Text of the Week
This picture, entitled "Queen Esther" by Edwin Long, is of Esther in the harem. The beautiful young girls were given many beauty treatments and then sent in to the king. This kind of exploitation of women was common in that day, and is not uncommon in ours. Esther was selected to be the Queen -- after the King had disposed of his previous Queen Vashti for disobeying. He had ordered Queen Vashti to appear (naked) before his guests. She, a king's daughter, refused and so he banished her and sought a new queen. Apparently obedience was valued over modesty.
One had to be careful with such a tempestuous and unreasonable ruler. So before Esther would speak to him about a matter of justice, she set the stage very carefully. But she was brave, as well as beautiful -- and so she would speak! Come hear the story on Sunday! Friends are always welcome!
Things you didn't learn in Sunday school...
If you want to take a little time and read the whole Book of Esther this week, you will probably enjoy it! It is an exciting story, full of adventure, a real villain, a beautiful young girl who marries a prince, and a happy(ish) ending. Good triumphs over evil in the end. However, it is a story with deep undertones: racial hatred and potential genocide, the danger of a vain leader, and the exploitation of women.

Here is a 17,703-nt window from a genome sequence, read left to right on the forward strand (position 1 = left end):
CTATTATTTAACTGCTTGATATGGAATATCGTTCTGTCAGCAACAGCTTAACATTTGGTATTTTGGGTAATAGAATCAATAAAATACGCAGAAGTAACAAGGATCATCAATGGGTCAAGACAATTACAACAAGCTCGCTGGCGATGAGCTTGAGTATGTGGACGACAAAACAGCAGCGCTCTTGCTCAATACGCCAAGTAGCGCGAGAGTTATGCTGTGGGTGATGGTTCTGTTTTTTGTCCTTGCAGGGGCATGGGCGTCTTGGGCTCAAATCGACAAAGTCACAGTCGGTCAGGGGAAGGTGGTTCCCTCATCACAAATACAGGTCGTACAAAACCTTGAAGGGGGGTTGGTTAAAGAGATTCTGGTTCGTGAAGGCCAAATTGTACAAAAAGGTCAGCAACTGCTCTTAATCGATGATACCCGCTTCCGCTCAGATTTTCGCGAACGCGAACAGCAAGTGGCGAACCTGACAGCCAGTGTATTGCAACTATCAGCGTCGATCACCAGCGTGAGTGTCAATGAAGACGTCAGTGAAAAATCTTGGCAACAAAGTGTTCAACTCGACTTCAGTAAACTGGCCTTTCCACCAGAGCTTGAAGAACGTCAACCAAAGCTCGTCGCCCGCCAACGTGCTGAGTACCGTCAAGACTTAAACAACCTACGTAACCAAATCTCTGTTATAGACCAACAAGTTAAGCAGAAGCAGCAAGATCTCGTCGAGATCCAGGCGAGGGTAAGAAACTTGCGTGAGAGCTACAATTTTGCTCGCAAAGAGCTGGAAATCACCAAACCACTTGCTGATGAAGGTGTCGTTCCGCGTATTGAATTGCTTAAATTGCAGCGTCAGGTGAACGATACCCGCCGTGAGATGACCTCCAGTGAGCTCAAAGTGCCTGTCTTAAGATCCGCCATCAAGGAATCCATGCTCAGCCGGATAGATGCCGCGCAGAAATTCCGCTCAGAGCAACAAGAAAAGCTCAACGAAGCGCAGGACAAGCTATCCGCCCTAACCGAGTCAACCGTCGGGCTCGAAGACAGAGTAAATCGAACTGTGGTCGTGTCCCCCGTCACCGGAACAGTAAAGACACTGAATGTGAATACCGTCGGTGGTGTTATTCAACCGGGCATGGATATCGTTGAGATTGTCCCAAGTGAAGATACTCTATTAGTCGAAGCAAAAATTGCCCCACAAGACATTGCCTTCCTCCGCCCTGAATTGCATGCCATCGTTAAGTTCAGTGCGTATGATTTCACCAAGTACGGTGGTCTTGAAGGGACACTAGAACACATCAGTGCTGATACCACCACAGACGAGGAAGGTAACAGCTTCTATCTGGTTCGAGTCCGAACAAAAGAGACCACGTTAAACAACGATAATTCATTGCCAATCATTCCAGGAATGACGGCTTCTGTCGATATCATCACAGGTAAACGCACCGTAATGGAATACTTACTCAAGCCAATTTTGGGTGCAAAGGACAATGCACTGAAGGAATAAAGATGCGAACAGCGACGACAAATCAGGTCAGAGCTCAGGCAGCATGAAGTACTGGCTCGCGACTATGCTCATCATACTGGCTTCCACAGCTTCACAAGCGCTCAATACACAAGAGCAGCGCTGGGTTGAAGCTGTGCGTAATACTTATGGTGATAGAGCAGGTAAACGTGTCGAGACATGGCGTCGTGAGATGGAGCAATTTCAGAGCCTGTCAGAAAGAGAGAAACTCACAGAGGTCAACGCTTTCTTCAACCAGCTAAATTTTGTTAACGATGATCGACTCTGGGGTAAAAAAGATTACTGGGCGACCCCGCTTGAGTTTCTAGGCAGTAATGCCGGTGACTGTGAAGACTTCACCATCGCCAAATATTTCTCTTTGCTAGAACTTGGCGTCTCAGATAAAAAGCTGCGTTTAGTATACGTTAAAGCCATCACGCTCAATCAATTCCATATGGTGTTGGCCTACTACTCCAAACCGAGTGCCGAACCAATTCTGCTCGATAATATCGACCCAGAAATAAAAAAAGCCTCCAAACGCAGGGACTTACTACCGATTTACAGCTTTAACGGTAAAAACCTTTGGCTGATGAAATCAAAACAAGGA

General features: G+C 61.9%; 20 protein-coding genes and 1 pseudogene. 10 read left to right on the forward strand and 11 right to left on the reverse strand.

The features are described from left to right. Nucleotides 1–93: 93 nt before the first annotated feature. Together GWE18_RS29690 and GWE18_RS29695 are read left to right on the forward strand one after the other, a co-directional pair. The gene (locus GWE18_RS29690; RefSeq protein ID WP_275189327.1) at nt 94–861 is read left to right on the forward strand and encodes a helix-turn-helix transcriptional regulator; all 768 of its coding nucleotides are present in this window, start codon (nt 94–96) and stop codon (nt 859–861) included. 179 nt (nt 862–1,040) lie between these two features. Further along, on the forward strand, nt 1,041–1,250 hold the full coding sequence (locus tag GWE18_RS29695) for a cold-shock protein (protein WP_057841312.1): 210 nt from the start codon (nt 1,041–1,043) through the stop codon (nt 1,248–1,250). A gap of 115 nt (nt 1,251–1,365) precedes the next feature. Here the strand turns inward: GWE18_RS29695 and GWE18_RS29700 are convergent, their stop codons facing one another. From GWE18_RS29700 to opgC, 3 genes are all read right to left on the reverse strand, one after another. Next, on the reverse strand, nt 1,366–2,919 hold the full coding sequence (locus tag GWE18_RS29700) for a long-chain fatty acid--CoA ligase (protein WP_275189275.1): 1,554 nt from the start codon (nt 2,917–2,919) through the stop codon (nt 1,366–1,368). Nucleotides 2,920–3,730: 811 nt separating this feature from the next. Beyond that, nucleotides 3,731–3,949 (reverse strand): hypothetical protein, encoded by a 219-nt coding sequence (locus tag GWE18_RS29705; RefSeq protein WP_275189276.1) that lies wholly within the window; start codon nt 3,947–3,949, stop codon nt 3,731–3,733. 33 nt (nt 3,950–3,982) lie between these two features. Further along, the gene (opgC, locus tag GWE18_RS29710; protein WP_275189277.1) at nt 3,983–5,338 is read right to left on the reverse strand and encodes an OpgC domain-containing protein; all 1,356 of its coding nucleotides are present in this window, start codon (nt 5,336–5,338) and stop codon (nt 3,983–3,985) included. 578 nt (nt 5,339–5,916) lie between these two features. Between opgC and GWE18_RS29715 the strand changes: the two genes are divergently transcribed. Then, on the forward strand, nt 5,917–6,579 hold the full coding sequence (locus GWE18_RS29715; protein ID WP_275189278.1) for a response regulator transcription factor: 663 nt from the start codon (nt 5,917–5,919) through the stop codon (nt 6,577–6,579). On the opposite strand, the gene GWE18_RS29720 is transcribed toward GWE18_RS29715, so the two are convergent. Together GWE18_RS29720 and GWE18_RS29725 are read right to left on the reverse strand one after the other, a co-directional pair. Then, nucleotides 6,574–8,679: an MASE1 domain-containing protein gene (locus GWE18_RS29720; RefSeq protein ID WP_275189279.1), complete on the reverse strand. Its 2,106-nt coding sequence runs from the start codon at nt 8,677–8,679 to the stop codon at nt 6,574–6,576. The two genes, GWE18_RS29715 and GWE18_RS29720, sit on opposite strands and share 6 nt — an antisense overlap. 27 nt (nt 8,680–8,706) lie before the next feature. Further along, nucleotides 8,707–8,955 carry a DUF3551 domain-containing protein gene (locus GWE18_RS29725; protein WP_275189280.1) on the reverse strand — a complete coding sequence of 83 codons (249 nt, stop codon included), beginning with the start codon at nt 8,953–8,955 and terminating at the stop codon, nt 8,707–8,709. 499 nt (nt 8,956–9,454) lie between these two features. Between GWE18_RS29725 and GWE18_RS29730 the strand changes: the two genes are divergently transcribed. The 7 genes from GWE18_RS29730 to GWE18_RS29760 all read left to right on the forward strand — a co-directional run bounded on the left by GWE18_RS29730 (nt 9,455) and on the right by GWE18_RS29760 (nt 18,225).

The story was likely written in the third century BC (or BCE). It was likely written as a novella or short story rather than transmitted orally. It explains the festival of Purim. Unlike most books of the Bible, Esther exists in three different forms (Hebrew Masoretic Text, Septuagint, and Alpha Text.) There are subtle differences among the three texts, and they may have been derived from the same original source (or perhaps two) which have since been lost.
Esther is also a bit odd in that God is not directly mentioned at all in the story. There is a point where Mordecai tells Esther that "relief and deliverance" will arise for the Jews from "another quarter" -- implying a belief in God as deliverer, a very Jewish understanding of God. (4: 13-14) There is also a place in the story when Zeresh tells Haman that if Mordecai is Jewish that he "will not prevail against him, but will surely fall before him," implying a special protection of the Hews. (6:13) There is also a sense of hidden causes paired with human action -- which is the way most biblical stories work. We won't read the end of the story -- it is pretty bloody. You'll have to read that for yourself. On the point of vengeance, Esther is disappointing as a hero.